In recent years, chatbots have been empowered to engage in social conversations with humans and have the potential to elicit people to disclose their personal experiences, opinions, and emotions. However, how and to what extent people respond to chabots' self-disclosure remain less known. In this work, we designed a social chatbot with three self-disclosure levels that conducted small talks and provided relevant recommendations to people. 372 MTurk participants were randomized to one of the four groups with different self-disclosure levels to converse with the chatbot on two topics, movies, and COVID-19. We found that people's self-disclosure level was strongly reciprocal to a chatbot's self-disclosure level. Chatbots' self-disclosure also positively impacted engagement and users' perception of the bot and led to a more effective recommendation such that participants enjoyed and agreed more with the recommendations.

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MP2: A Momentum Contrast Approach for Recommendation with Pointwise and Pairwise Learning

Apr 18, 2022
Menghan Wang, Yuchen Guo, Zhenqi Zhao, Guangzheng Hu, Yuming Shen, Mingming Gong, Philip Torr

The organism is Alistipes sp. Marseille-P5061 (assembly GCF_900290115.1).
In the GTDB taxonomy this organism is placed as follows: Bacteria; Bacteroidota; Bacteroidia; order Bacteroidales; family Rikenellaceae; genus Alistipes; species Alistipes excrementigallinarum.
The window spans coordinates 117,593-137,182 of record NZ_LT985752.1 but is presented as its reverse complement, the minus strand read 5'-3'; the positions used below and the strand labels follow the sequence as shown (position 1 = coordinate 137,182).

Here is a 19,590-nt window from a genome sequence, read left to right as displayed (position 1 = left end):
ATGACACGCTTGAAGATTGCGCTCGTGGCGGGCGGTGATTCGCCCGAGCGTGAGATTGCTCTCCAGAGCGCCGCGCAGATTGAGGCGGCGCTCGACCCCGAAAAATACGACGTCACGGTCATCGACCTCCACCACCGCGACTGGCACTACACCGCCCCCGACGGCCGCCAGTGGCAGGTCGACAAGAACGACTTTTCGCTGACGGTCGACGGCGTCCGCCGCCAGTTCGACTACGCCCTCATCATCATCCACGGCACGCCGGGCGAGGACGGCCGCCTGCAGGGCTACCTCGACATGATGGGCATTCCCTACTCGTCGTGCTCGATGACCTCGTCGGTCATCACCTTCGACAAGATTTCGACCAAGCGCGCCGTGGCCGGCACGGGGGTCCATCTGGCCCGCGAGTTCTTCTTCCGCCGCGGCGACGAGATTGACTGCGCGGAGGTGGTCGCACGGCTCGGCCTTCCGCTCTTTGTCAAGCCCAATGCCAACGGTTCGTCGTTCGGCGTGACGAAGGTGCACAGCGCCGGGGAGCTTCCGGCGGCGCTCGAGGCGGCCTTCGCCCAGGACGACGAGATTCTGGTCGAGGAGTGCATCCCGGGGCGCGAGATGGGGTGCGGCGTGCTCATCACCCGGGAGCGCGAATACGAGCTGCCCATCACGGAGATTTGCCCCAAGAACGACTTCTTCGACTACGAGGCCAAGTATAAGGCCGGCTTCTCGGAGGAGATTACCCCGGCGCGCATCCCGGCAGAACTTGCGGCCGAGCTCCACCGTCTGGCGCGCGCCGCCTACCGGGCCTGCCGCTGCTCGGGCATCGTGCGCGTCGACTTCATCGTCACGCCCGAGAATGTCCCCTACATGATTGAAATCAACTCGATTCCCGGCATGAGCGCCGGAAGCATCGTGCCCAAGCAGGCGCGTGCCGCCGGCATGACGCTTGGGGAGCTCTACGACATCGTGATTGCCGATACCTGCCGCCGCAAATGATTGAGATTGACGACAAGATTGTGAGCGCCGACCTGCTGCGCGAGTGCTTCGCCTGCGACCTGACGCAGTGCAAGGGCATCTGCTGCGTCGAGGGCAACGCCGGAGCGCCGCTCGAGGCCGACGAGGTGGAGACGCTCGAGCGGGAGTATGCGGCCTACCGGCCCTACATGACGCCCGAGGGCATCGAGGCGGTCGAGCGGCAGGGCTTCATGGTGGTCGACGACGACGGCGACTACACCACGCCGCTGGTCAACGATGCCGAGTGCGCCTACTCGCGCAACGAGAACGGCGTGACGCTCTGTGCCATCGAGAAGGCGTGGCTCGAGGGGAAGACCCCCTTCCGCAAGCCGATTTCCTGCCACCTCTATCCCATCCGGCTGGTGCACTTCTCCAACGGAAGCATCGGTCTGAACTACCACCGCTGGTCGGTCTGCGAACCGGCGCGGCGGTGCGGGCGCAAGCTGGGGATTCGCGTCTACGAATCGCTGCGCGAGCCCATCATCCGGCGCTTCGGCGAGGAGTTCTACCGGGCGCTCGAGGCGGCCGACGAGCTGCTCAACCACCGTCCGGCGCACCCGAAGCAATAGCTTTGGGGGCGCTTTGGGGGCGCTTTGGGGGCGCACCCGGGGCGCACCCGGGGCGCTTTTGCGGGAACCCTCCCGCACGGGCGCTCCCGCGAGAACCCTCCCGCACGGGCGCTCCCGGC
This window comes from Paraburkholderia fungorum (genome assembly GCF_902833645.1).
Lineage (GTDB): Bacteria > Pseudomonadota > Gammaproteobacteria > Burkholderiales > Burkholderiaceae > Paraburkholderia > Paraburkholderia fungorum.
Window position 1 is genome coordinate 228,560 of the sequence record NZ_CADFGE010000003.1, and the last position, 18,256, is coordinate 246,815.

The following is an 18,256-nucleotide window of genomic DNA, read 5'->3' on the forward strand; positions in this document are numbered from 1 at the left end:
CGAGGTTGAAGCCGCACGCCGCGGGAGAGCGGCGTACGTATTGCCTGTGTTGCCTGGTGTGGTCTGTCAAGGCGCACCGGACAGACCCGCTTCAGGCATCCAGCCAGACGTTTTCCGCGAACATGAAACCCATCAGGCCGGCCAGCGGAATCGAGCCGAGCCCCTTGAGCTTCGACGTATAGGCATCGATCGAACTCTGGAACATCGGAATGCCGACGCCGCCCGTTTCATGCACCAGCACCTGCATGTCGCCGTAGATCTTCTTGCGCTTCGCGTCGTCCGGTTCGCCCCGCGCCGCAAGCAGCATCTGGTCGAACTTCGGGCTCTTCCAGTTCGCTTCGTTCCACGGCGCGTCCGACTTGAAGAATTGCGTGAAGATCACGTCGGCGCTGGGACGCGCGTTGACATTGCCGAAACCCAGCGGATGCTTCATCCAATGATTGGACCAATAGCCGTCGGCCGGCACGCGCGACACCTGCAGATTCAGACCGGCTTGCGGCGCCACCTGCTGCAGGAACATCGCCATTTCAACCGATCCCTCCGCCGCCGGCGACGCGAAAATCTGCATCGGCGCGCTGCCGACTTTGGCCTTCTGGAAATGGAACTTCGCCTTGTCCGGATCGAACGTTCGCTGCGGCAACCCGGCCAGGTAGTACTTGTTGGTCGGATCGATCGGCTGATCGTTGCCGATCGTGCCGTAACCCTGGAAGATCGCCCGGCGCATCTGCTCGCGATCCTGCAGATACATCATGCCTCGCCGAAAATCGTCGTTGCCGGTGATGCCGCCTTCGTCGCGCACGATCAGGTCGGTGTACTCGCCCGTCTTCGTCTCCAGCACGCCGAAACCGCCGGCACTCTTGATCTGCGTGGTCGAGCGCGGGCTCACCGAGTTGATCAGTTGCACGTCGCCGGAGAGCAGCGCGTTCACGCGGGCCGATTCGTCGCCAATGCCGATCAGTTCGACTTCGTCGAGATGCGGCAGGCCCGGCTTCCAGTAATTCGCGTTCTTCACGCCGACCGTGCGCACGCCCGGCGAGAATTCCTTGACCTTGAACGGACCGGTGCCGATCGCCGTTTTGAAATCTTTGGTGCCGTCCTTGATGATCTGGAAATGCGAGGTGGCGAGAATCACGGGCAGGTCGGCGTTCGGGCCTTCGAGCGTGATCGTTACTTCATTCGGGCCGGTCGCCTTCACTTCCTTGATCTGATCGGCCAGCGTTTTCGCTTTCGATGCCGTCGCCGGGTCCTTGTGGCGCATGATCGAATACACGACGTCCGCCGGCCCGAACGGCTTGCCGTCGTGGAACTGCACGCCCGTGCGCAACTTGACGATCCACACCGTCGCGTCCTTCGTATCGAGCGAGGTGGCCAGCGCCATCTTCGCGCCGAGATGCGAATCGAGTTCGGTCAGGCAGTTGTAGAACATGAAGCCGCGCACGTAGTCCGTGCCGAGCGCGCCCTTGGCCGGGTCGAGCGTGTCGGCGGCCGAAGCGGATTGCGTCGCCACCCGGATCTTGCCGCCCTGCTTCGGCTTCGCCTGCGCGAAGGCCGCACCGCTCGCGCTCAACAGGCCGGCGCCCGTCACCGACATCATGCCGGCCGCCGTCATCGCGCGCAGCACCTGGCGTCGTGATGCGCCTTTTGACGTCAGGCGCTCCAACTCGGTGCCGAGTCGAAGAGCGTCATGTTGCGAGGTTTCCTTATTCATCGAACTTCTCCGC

Binary pointwise labels (aka implicit feedback) are heavily leveraged by deep learning based recommendation algorithms nowadays. In this paper we discuss the limited expressiveness of these labels may fail to accommodate varying degrees of user preference, and thus lead to conflicts during model training, which we call annotation bias. To solve this issue, we find the soft-labeling property of pairwise labels could be utilized to alleviate the bias of pointwise labels. To this end, we propose a momentum contrast framework (MP2) that combines pointwise and pairwise learning for recommendation. MP2 has a three-tower network structure: one user network and two item networks. The two item networks are used for computing pointwise and pairwise loss respectively. To alleviate the influence of the annotation bias, we perform a momentum update to ensure a consistent item representation. Extensive experiments on real-world datasets demonstrate the superiority of our method against state-of-the-art recommendation algorithms.